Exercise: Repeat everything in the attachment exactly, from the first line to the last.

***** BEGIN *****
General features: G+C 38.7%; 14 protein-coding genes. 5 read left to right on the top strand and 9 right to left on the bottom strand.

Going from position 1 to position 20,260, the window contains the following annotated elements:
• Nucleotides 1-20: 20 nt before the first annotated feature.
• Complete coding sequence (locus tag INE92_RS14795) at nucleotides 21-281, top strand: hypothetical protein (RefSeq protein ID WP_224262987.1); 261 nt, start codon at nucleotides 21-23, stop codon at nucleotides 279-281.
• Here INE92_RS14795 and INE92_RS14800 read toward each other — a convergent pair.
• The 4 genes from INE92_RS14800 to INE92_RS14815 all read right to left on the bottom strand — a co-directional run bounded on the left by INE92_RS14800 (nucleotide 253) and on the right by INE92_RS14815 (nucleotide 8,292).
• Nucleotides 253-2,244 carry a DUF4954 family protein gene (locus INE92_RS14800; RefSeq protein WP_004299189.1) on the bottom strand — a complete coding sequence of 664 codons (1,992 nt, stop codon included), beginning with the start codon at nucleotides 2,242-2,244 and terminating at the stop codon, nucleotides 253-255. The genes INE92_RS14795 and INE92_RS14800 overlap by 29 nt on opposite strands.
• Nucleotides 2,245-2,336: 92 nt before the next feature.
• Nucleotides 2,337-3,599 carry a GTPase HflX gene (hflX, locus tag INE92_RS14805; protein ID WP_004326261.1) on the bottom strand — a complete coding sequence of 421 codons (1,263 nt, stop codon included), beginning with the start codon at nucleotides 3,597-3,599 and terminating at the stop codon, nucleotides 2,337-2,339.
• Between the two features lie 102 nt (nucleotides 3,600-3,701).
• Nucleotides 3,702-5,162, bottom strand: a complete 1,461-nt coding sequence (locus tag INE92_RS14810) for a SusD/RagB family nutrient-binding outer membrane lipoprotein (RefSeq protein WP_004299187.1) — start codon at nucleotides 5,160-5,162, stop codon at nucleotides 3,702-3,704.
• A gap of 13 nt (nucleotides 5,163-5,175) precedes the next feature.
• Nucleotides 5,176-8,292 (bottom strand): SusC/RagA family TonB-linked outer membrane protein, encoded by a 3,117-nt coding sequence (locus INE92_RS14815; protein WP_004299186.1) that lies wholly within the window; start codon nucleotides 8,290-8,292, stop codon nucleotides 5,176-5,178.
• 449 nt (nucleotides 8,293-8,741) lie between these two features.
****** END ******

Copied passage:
General features: G+C 38.7%; 14 protein-coding genes. 5 read left to right on the top strand and 9 right to left on the bottom strand.

Going from position 1 to position 20,260, the window contains the following annotated elements:
• Nucleotides 1-20: 20 nt before the first annotated feature.
• Complete coding sequence (locus tag INE92_RS14795) at nucleotides 21-281, top strand: hypothetical protein (RefSeq protein ID WP_224262987.1); 261 nt, start codon at nucleotides 21-23, stop codon at nucleotides 279-281.
• Here INE92_RS14795 and INE92_RS14800 read toward each other — a convergent pair.
• The 4 genes from INE92_RS14800 to INE92_RS14815 all read right to left on the bottom strand — a co-directional run bounded on the left by INE92_RS14800 (nucleotide 253) and on the right by INE92_RS14815 (nucleotide 8,292).
• Nucleotides 253-2,244 carry a DUF4954 family protein gene (locus INE92_RS14800; RefSeq protein WP_004299189.1) on the bottom strand — a complete coding sequence of 664 codons (1,992 nt, stop codon included), beginning with the start codon at nucleotides 2,242-2,244 and terminating at the stop codon, nucleotides 253-255. The genes INE92_RS14795 and INE92_RS14800 overlap by 29 nt on opposite strands.
• Nucleotides 2,245-2,336: 92 nt before the next feature.
• Nucleotides 2,337-3,599 carry a GTPase HflX gene (hflX, locus tag INE92_RS14805; protein ID WP_004326261.1) on the bottom strand — a complete coding sequence of 421 codons (1,263 nt, stop codon included), beginning with the start codon at nucleotides 3,597-3,599 and terminating at the stop codon, nucleotides 2,337-2,339.
• Between the two features lie 102 nt (nucleotides 3,600-3,701).
• Nucleotides 3,702-5,162, bottom strand: a complete 1,461-nt coding sequence (locus tag INE92_RS14810) for a SusD/RagB family nutrient-binding outer membrane lipoprotein (RefSeq protein WP_004299187.1) — start codon at nucleotides 5,160-5,162, stop codon at nucleotides 3,702-3,704.
• A gap of 13 nt (nucleotides 5,163-5,175) precedes the next feature.
• Nucleotides 5,176-8,292 (bottom strand): SusC/RagA family TonB-linked outer membrane protein, encoded by a 3,117-nt coding sequence (locus INE92_RS14815; protein WP_004299186.1) that lies wholly within the window; start codon nucleotides 8,290-8,292, stop codon nucleotides 5,176-5,178.
• 449 nt (nucleotides 8,293-8,741) lie between these two features.